Protecting your investment: What you can do to maximize student persistence

Dr Jim Elliott

Overview

All stakeholders in higher education have made a significant investment in the future.  Universities spend substantial sums on marketing and recruitment. Those funding higher education hope there will be a pay-off both in terms of qualified graduates and repayment of student debt.  Those paying fees (students and very likely their families) clearly do not want their fees wasted.  The time spent by students during their course has opportunity costs in income foregone.  But if a student does not persist to completion, this investment is largely (although not entirely) wasted.

A well constructed program that identifies the variables associated with student persistence and intervenes in a timely may be seen as protecting the investment stakeholders have made in their future.

This workshop summarizes the workshop facilitator’s long experience with student success, persistence and engagement – as well as (to use less attractive language) student attrition and retention.  The session will address the nine key variables that research evidence indicates make a difference to the chances of a student persisting to the end of their educational program.  Participants will have an opportunity to reflect on the resources available at their own institutions, and how practice may be made more effective.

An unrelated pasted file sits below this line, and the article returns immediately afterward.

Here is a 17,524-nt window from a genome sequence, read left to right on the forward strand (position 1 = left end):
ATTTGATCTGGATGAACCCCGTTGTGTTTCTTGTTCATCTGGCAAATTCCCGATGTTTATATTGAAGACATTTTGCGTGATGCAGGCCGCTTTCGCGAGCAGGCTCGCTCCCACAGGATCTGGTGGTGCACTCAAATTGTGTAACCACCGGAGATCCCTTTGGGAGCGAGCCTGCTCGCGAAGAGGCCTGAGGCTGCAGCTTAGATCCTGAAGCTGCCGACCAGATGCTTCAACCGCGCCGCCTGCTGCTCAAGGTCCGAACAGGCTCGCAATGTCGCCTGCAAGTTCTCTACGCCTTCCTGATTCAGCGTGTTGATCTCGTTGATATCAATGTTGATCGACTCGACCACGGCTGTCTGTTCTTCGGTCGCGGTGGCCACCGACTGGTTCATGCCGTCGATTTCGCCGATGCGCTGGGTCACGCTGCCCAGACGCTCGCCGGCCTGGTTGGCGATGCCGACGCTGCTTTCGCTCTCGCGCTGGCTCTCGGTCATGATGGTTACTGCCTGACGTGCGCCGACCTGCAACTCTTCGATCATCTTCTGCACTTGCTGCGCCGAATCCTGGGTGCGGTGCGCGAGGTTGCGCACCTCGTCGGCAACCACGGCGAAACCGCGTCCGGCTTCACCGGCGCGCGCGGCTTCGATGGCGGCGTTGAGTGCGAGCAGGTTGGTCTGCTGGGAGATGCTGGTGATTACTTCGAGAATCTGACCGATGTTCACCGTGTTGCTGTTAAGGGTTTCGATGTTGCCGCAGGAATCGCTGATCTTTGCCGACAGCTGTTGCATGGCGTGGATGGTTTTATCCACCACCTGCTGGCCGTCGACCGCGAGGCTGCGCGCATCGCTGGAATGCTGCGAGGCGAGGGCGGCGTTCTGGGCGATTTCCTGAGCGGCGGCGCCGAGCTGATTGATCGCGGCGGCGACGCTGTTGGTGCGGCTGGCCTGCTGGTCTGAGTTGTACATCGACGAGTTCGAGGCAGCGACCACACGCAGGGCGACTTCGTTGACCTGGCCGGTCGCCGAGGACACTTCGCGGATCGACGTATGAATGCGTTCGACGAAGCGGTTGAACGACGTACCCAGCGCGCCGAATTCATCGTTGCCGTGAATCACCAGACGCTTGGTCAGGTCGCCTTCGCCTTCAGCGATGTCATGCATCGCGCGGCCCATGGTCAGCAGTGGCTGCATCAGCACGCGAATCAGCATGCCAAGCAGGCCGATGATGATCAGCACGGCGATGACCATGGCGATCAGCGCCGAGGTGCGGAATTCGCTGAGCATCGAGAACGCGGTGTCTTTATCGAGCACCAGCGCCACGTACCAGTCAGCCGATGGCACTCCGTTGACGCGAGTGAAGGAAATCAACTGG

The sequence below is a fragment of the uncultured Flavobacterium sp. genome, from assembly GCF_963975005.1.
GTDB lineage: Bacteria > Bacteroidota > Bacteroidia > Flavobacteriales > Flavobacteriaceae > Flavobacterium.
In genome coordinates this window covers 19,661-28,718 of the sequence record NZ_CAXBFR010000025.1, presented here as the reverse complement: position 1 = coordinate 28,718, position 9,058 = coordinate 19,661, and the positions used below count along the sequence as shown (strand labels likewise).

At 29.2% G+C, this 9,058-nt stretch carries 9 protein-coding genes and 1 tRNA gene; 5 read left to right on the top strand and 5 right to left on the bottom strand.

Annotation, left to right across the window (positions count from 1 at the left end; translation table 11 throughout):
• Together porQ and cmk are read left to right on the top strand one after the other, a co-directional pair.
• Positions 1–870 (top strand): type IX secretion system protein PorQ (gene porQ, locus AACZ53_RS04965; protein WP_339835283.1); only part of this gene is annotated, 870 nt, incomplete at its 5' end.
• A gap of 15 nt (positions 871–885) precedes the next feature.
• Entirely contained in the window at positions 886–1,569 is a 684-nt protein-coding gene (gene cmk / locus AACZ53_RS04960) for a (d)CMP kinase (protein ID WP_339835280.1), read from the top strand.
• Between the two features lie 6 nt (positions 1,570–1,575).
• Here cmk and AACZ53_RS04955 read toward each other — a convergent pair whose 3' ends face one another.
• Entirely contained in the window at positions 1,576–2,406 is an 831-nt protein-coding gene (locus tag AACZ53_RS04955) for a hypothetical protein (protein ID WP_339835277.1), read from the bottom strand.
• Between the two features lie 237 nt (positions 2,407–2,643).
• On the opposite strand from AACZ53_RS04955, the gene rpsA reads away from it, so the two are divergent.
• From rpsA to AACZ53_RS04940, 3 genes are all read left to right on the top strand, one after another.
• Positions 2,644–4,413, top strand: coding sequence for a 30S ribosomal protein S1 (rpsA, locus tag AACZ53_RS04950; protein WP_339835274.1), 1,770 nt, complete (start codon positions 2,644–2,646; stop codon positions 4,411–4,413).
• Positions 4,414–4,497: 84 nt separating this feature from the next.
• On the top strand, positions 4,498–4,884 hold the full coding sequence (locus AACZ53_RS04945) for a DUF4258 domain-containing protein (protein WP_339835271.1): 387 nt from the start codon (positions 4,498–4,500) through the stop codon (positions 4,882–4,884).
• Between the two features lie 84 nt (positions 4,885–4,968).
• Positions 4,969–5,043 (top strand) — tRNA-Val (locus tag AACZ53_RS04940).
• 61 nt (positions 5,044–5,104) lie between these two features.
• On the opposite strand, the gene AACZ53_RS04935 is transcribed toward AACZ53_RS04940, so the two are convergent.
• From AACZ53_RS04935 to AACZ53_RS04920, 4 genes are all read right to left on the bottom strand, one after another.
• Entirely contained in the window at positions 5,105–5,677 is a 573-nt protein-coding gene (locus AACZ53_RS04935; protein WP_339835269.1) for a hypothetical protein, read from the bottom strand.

Workshop Facilitator:

Dr Jim Elliott spent 25 years in higher education before retiring as Associate Director Student Transition at Curtin University in 2014.  He was active in the development and implementation of Curtin’s Student Retention Plan and has an especial interest in effective orientation, mentor programs, student mental health, and early intervention with students apparently at-risk of discontinuing their studies.  He is a former President of ANZSSA and a former editor of JANZSSA. He has carried out significant research into variables associated with student persistence, and has published and presented papers nationally and internationally. Since retiring from full-time employment, he has maintained an interest in higher education with occasional periods as a locum counsellor at the University of Western Australia.

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